The districts of South London where my parents grew up were once considered to be little better than slums. Dwellings not really suitable for the large families that lived in them, lacking most facilities we would take for granted by the 1960s.
They had outside toilets, hot water heated on a stove or cooker, and were back-to-back small terraced houses with poor ventilation and little light getting into them.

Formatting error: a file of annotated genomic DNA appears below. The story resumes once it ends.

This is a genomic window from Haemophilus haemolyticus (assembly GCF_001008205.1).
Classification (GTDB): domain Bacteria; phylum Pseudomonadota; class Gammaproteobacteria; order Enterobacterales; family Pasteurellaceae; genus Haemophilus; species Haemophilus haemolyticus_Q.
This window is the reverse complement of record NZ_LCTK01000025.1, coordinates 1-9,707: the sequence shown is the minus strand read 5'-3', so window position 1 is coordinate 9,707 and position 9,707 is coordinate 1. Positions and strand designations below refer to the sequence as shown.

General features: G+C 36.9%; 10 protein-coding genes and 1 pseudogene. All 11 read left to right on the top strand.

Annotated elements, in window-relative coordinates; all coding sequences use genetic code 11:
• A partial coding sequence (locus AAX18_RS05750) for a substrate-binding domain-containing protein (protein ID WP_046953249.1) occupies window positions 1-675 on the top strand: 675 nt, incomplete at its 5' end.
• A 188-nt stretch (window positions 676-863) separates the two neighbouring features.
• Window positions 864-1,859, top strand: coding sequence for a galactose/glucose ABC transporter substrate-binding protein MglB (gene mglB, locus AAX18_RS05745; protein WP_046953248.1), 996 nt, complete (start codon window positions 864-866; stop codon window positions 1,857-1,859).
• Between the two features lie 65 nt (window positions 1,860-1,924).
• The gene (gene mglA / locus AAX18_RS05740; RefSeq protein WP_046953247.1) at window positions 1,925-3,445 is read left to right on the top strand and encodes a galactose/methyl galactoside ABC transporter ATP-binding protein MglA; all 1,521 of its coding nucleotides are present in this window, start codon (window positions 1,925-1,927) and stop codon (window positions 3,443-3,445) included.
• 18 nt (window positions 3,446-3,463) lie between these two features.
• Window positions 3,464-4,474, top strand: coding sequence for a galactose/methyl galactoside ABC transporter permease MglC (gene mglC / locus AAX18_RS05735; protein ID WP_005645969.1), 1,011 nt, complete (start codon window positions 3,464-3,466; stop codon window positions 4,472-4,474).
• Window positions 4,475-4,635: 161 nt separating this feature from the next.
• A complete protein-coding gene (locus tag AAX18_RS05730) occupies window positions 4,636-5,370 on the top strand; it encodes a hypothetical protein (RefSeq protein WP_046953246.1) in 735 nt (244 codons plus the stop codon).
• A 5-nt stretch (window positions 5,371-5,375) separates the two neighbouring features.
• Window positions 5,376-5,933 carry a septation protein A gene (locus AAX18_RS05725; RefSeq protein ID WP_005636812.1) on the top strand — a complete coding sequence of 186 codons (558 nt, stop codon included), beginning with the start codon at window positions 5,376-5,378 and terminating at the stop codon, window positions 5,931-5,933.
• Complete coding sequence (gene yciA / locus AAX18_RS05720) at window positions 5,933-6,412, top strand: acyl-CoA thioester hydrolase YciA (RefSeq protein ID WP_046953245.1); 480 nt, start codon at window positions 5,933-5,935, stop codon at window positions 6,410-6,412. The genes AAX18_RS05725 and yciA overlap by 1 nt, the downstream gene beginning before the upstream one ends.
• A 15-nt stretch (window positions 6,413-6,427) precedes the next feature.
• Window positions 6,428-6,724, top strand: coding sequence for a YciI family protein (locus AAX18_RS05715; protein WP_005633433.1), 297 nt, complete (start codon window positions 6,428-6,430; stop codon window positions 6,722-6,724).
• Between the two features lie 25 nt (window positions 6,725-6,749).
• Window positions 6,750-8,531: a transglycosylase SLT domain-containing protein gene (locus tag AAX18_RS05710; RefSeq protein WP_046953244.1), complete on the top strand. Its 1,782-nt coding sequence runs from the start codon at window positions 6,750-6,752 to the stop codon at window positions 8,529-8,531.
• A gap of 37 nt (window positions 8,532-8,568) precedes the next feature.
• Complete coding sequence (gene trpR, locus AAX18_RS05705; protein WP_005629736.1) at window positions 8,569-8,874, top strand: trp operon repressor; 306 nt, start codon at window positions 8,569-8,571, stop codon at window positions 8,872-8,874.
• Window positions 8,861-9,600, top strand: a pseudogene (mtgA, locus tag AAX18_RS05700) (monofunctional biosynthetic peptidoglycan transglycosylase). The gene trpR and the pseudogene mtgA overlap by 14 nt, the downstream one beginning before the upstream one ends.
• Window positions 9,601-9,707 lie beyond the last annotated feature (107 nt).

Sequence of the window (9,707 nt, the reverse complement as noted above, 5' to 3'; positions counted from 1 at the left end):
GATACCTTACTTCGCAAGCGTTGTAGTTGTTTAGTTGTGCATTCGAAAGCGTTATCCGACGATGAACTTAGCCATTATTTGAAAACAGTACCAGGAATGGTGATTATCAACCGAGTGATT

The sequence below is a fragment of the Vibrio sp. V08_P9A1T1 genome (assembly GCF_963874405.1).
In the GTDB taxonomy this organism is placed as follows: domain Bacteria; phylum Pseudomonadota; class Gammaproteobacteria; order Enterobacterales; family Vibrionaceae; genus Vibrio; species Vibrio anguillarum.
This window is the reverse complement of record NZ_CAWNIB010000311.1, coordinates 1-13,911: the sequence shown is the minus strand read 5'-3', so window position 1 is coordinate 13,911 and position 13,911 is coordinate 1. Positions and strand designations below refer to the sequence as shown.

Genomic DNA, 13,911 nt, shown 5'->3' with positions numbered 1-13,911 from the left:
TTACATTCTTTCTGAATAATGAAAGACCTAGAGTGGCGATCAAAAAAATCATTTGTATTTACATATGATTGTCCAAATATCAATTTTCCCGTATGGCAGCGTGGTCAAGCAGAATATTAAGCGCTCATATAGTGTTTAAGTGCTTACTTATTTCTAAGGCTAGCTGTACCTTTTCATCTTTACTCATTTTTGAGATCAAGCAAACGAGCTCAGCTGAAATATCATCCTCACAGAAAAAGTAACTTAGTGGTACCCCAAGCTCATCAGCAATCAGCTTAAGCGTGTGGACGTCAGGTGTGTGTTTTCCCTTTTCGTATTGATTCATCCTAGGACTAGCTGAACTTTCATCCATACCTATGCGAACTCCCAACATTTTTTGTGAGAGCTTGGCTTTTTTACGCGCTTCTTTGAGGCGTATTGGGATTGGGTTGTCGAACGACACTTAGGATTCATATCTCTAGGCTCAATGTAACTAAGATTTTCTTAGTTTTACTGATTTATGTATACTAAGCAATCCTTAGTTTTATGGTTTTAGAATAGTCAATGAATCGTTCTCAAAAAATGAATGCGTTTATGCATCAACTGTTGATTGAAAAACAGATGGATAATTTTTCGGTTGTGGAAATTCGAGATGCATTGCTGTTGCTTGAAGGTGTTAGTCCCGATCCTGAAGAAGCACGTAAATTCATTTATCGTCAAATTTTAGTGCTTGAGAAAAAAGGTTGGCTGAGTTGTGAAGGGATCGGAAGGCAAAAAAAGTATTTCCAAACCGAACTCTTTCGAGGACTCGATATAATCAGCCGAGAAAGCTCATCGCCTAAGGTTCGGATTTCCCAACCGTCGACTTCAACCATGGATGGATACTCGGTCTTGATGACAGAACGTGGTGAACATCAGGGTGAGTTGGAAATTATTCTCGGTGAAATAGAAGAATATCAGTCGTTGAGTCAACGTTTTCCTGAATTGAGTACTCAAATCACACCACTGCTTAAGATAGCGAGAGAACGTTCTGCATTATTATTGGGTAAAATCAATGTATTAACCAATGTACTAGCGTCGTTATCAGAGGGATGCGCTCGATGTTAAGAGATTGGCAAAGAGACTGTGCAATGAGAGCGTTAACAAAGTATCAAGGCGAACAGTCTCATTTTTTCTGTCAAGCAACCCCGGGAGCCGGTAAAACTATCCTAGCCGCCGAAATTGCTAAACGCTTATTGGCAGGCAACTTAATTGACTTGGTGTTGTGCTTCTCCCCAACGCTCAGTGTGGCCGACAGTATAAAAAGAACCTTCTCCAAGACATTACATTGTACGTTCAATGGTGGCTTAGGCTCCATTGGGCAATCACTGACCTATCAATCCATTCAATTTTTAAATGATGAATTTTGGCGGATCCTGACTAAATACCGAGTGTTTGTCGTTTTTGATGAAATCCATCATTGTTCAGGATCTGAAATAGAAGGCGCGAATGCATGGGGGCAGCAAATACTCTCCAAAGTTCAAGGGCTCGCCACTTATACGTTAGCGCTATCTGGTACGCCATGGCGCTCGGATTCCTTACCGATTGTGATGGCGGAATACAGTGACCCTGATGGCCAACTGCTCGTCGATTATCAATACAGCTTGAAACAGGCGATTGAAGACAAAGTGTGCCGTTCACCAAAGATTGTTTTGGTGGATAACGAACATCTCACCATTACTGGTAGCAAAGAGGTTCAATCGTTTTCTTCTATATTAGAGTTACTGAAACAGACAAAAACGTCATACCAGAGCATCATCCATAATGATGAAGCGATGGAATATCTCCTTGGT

In 1924, the year my mum was born, a national newspaper published an article about the lack of living space in those houses.
Two nearby streets, Sultan Street and Sultan Terrace, are shown here in 1939, the year WW2 broke out. Nothing had changed in those fifteen years.
Ironically, despite the loss of life caused by the German bombing of London, it was the devastation left behind that created the space for the gradual rebuilding. This allowed for much better living conditions in working class areas after 1960.